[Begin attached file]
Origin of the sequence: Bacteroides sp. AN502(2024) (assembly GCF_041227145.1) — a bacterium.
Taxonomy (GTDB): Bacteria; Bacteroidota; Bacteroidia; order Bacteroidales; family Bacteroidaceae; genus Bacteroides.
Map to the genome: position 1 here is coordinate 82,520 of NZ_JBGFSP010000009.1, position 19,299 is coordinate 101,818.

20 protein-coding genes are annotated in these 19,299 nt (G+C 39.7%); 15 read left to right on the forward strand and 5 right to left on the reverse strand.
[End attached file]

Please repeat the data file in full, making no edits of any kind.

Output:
Origin of the sequence: Bacteroides sp. AN502(2024) (assembly GCF_041227145.1) — a bacterium.
Taxonomy (GTDB): Bacteria; Bacteroidota; Bacteroidia; order Bacteroidales; family Bacteroidaceae; genus Bacteroides.
Map to the genome: position 1 here is coordinate 82,520 of NZ_JBGFSP010000009.1, position 19,299 is coordinate 101,818.

20 protein-coding genes are annotated in these 19,299 nt (G+C 39.7%); 15 read left to right on the forward strand and 5 right to left on the reverse strand.